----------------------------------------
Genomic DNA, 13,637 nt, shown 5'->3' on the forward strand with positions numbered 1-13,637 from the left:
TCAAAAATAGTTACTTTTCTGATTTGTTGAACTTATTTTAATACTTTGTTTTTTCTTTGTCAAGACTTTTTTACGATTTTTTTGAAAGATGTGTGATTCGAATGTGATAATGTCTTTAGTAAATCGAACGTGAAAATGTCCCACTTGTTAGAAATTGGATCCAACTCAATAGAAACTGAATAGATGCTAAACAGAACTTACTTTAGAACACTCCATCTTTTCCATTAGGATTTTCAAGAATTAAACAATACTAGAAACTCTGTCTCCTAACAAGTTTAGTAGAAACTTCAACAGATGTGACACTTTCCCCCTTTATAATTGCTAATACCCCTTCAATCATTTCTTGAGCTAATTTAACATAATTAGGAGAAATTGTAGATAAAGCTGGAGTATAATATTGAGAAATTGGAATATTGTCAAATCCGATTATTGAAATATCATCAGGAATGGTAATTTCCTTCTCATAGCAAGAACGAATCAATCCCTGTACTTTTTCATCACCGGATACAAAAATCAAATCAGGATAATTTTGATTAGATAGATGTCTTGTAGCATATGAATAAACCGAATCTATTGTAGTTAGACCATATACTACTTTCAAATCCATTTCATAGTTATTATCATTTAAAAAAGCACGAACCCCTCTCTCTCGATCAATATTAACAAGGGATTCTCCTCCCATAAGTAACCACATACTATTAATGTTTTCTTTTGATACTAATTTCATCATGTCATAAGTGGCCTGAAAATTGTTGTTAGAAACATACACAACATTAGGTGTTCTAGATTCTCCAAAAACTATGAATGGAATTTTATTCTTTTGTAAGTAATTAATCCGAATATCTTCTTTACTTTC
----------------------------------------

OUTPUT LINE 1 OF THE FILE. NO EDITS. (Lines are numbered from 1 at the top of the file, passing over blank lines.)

Genomic DNA, 13,637 nt, shown 5'->3' on the forward strand with positions numbered 1-13,637 from the left: